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National Orchestra of Wales
Leader, Albert Voorsanger
Conducted by Warwick Braithwaite

In The South - Alassio is a musical record of impressions of Italy-more especially of 'a glorious afternoon in the Vale of Andora,' with snow-tipped mountains on the horizon, and the blue Mediterranean, and with thoughts of the strife and power of the old Roman civilization, suggested by the ruins at hand.
The tunes out of which In the South is constructed are all Elgar's own. One of them in the middle, a tune of pastoral feeling, has been spoken of as an Italian folk-tune, but the composer states that this is an error.
The Overture was first heard at the Covent Garden Elgar Festival of 1904.

Debussy's Prelude is a dream-picture of a yesterday-afternoon, vaguely remembered by a Faun (a woodland half-deity), who tries to recall whether he actually encountered 'nymphs, white and golden goddesses,' or whether it was but the 'shadow of a vision, no more substantial than the notes of his own flute.'
The music was suggested by a poem of Mallarme. Its lines and its images have not been 'followed,' but rather felt or experienced, so filmy and luxurious is this wonderful painting in the tones of a modern orchestra.

Contributors

Musicians:
National Orchestra of Wales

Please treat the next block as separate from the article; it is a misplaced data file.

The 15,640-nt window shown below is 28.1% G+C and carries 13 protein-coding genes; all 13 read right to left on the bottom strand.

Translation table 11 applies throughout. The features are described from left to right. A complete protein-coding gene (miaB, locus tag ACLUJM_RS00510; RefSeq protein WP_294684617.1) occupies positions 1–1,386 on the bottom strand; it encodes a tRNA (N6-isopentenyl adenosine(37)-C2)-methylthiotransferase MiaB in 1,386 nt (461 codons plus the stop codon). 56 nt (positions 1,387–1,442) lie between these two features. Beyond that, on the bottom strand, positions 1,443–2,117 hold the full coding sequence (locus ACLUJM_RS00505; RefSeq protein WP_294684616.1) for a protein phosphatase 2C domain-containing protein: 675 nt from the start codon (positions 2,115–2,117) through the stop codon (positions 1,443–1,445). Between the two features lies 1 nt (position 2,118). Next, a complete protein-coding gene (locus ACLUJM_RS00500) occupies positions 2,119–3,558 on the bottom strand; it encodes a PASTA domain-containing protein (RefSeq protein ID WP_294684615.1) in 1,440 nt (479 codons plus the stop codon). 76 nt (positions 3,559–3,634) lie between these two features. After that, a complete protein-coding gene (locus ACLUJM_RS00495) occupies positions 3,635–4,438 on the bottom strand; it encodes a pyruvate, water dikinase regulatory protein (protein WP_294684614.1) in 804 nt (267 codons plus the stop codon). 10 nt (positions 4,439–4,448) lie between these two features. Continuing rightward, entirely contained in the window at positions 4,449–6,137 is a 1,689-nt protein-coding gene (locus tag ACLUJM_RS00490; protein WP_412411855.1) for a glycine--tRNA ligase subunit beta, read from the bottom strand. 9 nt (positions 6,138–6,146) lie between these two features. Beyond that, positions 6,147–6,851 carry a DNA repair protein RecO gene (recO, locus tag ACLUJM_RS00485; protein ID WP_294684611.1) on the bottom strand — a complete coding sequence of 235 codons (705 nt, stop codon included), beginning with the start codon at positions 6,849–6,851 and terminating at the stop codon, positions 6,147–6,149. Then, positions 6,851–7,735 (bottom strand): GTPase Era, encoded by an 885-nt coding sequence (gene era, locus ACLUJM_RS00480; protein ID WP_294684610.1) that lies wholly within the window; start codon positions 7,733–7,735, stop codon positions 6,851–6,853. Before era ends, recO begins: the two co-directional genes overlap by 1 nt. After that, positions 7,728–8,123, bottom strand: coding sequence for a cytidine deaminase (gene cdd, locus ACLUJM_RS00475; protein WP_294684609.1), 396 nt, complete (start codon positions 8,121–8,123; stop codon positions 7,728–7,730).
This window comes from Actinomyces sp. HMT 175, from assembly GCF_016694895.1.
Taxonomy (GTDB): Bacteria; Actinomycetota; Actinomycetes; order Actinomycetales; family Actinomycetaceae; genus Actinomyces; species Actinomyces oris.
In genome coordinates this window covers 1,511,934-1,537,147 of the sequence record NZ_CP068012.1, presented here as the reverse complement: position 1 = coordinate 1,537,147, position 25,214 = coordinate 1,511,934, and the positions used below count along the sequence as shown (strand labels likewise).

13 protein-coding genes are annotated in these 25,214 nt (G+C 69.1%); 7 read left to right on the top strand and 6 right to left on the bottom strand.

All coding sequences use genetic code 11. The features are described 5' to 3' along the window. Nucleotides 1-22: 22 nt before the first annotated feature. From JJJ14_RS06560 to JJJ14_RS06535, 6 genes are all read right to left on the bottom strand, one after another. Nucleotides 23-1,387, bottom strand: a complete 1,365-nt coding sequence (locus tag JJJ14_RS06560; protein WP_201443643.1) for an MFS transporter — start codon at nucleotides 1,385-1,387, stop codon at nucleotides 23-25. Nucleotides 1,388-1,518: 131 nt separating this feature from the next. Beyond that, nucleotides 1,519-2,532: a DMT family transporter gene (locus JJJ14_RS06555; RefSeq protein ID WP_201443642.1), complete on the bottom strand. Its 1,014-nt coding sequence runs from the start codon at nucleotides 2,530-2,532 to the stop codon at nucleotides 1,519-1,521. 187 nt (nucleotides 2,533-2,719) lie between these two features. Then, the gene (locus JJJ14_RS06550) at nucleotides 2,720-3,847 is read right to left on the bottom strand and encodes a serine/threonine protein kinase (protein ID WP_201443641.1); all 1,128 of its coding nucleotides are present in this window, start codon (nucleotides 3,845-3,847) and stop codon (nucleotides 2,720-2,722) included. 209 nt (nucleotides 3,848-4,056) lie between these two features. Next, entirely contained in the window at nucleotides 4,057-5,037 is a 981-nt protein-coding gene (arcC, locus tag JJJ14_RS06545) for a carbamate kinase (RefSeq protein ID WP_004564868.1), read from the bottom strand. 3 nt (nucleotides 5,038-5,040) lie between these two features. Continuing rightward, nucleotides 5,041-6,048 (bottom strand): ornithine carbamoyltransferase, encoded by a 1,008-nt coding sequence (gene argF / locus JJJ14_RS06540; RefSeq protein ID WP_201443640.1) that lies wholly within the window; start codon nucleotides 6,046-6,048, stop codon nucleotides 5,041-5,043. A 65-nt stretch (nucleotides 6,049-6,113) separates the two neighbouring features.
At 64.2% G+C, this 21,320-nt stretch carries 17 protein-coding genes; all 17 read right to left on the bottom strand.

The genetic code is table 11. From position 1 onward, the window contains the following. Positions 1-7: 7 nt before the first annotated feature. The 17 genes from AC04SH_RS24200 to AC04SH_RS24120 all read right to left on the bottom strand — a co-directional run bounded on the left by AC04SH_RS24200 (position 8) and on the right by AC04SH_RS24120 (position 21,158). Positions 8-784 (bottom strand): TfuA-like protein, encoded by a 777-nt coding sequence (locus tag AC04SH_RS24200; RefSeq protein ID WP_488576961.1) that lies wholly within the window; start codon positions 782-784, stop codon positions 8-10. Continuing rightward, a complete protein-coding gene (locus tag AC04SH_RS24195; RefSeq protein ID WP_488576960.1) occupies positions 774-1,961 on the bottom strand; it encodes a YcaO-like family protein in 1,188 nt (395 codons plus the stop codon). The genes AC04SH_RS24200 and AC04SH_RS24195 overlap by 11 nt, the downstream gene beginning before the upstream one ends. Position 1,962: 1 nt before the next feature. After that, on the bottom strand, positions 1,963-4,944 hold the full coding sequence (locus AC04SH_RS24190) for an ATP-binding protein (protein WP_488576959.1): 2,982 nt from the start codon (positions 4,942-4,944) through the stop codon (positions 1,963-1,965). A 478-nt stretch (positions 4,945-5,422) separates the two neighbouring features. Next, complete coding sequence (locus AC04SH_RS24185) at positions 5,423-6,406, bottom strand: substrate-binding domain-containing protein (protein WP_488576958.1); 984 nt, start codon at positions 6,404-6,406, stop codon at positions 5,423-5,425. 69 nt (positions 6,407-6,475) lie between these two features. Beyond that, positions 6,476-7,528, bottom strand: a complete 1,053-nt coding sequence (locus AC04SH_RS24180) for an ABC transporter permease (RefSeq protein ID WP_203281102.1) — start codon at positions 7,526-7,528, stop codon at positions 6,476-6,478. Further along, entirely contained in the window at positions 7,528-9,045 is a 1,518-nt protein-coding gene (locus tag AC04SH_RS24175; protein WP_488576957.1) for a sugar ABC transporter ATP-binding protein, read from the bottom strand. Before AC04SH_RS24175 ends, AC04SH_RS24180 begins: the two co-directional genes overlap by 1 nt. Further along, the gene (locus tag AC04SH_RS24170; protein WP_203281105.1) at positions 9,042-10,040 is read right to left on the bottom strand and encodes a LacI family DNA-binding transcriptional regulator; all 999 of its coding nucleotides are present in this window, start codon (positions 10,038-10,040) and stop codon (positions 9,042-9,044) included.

Orchestra leader:
Albert Voorsanger
Conductor:
Warwick Braithwaite

Death and Transfiguration is one of the best-known of Strauss' Symphonic Poems. It was completed in 1889 (when the Composer was only twenty-five), and when published in 1891 the score was prefaced by a poem by Alexander Ritter. This was, however, as a matter of fact, written after the music, and is somewhat in the nature of a commentary, Strauss having composed the work on his own imaginative basis.
The work is in four sections.
I (Slow). The sick man lies in his bed and dreams of 'childhood's golden day.'
II (Quick, with great agitation). A fierce, delirious fight with Death. Once again there follows stillness, and in III (Slower - a lengthy section) the dying man reviews, as in a trance, all his past life. At length there comes a briefer, fiercer struggle, in which Death strikes his final blow.
IV (At a moderate speed, and tranquil).
The stillness of death is succeeded by the Transfiguration.

(to 23.00)

5WA Cardiff

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About this data

This data is drawn from the Radio Times magazine between 1923 and 2009. It shows what was scheduled to be broadcast, meaning it was subject to change and may not be accurate. More